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New Delhi: Environmental damage in the climate change-hit islands of Sundarbans is costing India Rs 1,290 crore each year, estimates a latest World Bank report.
Sundarbans, a UNESCO World Heritage site, is hit hard by an increase in floods, storms, salinity and erosion caused by rising sea-levels and global warming.
The cost of environmental damage associated with ecosystem degradation and biodiversity loss is about Rs 6.7 billion (Rs 670 crore) annually, while the cost of health effects due to poor environment is estimated at Rs 6.2 billion (Rs 620 crore), it says.
The total figure of Rs 1,290 crore is about 10% of Sundarbans GDP in 2009.
Released here recently, the report ‘Building Resilience for Sustainable Development of the Sundarbans’ is prepared by the World Bank in collaboration with the West Bengal government.
“The losses stem from a combination of factors associated with unsustainable and inefficient economic activities – for example, mangrove destruction, impact of cyclones, reduced agricultural yields and unsustainable fisheries – as well as destruction of ecosystem services,” the report says.
Sundarbans is an archipelago of 54 islands and is home to about 44 lakh people. A UNESCO World Heritage site, it is hit hard by an increase in floods, storms, salinity and erosion caused by rising sea-levels and global warming.
Damage costs from cyclones were found to be the highest in the research at Rs 2.9 billion and include damages to houses, agriculture, human injuries and fatalities.
UN’s Intergovernmental Panel on Climate Change (IPCC) projects an increase in sea level and intensification of present climatic variability.
In its report, the World Bank has also taken into account the cost of shrimp losses, carbon sequestration losses associated with degradation of mangrove forest, soil salinity in terms of impact on rice yields, loss of biodiversity and agricultural land due to sea level rise.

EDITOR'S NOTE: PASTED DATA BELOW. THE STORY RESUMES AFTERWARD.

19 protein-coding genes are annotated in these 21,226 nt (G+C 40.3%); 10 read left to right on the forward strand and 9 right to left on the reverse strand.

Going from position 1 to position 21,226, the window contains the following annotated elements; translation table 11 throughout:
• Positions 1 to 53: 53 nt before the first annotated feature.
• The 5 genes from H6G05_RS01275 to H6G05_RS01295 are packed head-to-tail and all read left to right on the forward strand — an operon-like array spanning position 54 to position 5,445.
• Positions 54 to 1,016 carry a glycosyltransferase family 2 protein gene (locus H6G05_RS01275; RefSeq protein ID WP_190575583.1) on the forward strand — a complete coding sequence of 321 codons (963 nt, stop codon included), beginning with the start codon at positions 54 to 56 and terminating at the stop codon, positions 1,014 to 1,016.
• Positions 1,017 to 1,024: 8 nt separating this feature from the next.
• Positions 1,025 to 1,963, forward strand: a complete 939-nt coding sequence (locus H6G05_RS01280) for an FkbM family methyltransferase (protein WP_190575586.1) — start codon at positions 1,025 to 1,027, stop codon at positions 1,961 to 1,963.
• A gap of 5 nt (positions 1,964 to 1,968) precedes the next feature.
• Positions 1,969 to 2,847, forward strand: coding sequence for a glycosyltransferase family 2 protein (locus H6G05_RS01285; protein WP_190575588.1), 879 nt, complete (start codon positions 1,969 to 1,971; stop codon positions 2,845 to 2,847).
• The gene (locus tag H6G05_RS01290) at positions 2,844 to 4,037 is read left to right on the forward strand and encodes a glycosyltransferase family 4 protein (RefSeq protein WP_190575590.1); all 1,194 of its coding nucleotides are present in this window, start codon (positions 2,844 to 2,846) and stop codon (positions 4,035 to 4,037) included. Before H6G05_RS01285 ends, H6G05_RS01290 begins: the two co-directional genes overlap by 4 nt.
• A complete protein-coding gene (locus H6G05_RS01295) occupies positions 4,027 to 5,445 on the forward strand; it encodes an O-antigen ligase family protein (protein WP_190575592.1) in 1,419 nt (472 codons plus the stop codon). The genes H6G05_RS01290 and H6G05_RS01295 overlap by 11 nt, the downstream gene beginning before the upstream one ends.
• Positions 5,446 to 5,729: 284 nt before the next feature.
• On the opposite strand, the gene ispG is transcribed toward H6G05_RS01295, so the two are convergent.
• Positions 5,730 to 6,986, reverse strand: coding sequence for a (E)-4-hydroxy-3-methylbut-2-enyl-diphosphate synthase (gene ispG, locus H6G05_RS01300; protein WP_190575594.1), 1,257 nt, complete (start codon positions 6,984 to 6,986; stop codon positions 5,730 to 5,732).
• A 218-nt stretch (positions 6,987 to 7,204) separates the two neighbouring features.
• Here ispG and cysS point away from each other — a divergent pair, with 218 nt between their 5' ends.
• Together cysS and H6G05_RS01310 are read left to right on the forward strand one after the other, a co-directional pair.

Villagers in Sundarbans also suffer from poor health outcomes and increased vulnerability as a result of environmental degradation in the form of adverse natural events, such as cyclones and storms and increases in soil salinity, it says. The main environmental health risks in the Sundarbans are inadequate water supply, sanitation and hygiene, and household air pollution from use of solid cooking fuels. These risk factors contribute considerably to mortality and morbidity, particularly among women and children.
The report estimates nearly 80% of the health cost is from health effects among children under five years.
They have calculated that poor environmental conditions are responsible for 3,800 premature deaths and 1.9 million cases of illness every year, mainly among young children and adult women.
“Less than 10% of households recently surveyed in eight blocks and subdivisions in the Sundarbans used appropriate drinking water treatment methods, such as boiling or filtering. Nearly 20% strained water through a cloth and 70% did not treat water prior to drinking,” it says.
The World Bank has suggested that benefits of interventions like embankment realignment, mangrove restoration and modernisation of aquaculture practises, controlling household pollution, improving water, sanitation and hygiene will significantly outweigh the costs.